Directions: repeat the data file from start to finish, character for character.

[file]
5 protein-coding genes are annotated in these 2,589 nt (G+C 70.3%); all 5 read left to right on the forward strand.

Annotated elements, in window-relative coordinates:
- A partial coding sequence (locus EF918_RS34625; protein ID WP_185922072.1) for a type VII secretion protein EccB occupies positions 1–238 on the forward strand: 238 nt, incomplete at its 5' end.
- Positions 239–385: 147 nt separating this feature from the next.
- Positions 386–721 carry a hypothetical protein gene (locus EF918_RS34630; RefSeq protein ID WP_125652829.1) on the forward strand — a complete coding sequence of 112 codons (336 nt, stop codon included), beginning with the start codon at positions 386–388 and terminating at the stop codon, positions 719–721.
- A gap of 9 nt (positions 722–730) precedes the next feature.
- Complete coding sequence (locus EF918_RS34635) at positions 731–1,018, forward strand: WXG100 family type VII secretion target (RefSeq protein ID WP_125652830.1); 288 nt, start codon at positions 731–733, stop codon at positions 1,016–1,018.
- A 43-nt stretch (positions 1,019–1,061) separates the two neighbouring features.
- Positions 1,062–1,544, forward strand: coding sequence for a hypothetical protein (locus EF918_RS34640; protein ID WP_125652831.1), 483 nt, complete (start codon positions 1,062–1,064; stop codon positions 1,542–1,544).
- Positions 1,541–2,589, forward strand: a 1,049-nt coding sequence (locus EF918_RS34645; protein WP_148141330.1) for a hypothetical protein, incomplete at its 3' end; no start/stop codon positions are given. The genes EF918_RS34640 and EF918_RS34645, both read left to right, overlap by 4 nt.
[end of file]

5 protein-coding genes are annotated in these 2,589 nt (G+C 70.3%); all 5 read left to right on the forward strand.

Annotated elements, in window-relative coordinates:
- A partial coding sequence (locus EF918_RS34625; protein ID WP_185922072.1) for a type VII secretion protein EccB occupies positions 1–238 on the forward strand: 238 nt, incomplete at its 5' end.
- Positions 239–385: 147 nt separating this feature from the next.
- Positions 386–721 carry a hypothetical protein gene (locus EF918_RS34630; RefSeq protein ID WP_125652829.1) on the forward strand — a complete coding sequence of 112 codons (336 nt, stop codon included), beginning with the start codon at positions 386–388 and terminating at the stop codon, positions 719–721.
- A gap of 9 nt (positions 722–730) precedes the next feature.
- Complete coding sequence (locus EF918_RS34635) at positions 731–1,018, forward strand: WXG100 family type VII secretion target (RefSeq protein ID WP_125652830.1); 288 nt, start codon at positions 731–733, stop codon at positions 1,016–1,018.
- A 43-nt stretch (positions 1,019–1,061) separates the two neighbouring features.
- Positions 1,062–1,544, forward strand: coding sequence for a hypothetical protein (locus EF918_RS34640; protein ID WP_125652831.1), 483 nt, complete (start codon positions 1,062–1,064; stop codon positions 1,542–1,544).
- Positions 1,541–2,589, forward strand: a 1,049-nt coding sequence (locus EF918_RS34645; protein WP_148141330.1) for a hypothetical protein, incomplete at its 3' end; no start/stop codon positions are given. The genes EF918_RS34640 and EF918_RS34645, both read left to right, overlap by 4 nt.